But the Pharisees said
Who were the sworn enemies of Christ, and were filled with envy at him, and malice against him: these men could not bear, that so much honour and glory should be given to Christ; and therefore said,
he casteth out the devils through the prince of the devils:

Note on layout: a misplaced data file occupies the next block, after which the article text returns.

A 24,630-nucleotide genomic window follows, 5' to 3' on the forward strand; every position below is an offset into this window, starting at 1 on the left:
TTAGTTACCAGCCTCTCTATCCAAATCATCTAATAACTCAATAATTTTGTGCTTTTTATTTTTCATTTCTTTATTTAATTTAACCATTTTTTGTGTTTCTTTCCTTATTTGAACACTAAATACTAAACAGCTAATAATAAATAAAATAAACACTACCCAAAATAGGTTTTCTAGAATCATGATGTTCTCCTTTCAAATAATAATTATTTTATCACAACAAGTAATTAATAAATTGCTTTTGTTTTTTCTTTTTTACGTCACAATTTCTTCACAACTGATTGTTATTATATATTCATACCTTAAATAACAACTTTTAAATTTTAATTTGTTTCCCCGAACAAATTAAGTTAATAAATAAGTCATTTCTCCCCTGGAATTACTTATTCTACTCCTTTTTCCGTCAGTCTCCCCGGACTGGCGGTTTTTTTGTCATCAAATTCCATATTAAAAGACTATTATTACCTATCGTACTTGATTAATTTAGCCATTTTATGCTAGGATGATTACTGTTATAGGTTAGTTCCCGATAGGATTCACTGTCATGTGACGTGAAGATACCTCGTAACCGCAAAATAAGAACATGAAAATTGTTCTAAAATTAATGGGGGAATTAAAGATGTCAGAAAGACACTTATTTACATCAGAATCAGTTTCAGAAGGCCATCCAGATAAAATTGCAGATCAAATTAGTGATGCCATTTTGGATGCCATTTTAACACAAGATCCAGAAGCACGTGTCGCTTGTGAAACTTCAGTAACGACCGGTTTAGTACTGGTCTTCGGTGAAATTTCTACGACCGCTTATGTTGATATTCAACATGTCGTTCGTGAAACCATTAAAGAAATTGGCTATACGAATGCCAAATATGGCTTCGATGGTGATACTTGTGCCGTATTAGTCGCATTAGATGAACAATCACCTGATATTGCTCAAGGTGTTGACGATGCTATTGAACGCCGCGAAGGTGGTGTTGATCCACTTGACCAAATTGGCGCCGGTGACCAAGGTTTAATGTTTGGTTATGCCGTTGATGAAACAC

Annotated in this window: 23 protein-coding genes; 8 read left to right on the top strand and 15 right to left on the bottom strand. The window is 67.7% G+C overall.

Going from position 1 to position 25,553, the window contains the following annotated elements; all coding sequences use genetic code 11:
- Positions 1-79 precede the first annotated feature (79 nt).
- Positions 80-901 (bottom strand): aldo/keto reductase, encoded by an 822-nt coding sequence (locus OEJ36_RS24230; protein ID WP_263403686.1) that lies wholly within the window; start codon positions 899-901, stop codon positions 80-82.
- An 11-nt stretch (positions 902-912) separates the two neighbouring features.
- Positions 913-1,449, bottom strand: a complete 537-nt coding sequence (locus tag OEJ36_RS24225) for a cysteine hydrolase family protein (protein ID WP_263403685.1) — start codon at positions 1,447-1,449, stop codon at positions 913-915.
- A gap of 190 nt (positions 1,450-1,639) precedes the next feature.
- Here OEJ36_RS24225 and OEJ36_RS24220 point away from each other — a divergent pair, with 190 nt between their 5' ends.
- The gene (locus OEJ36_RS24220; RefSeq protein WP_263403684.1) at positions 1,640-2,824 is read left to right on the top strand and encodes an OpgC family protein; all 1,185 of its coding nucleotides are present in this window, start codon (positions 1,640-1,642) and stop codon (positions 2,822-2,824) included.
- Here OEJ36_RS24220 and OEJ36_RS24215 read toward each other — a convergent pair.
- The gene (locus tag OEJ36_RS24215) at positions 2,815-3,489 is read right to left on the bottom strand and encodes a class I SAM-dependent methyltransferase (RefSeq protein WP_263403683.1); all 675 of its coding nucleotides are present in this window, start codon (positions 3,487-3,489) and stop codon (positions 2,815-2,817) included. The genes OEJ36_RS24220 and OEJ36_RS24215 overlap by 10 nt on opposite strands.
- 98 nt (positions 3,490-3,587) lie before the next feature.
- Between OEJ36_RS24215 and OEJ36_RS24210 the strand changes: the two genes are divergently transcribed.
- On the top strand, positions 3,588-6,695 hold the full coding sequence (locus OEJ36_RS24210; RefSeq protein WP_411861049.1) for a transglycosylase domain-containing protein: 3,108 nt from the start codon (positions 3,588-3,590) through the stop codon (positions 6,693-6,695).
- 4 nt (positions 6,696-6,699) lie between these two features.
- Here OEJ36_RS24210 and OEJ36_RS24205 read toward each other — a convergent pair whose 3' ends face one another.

they could not deny matter of fact, that he had cast out a devil; nor could they say he had done an ill thing in so doing; they could not but own that it was a preternatural action, more than human; nor could they contradict what the multitude said, that no such thing had been ever seen, or known, in Israel: but that Christ might not have the glory of the action, and to fix a mark of infamy upon him, foolishly impute it to a diabolical influence, as if one devil would eject another; and to Christ's familiarity with, and the assistance he had from, not a common devil, but the prince of them. In Beza's most ancient manuscript, and in some others, this whole verse is wanting; and were it not, for the general consent of copies, one should be tempted to think these words were not said at this time, because Christ returns no answer to them; and what is observed by ( Luke 11:15 ) as following this miracle, is the selfsame as was spoken by Christ in ( Matthew 12:24 Matthew 12:25 ) and where this passage is more thoroughly considered.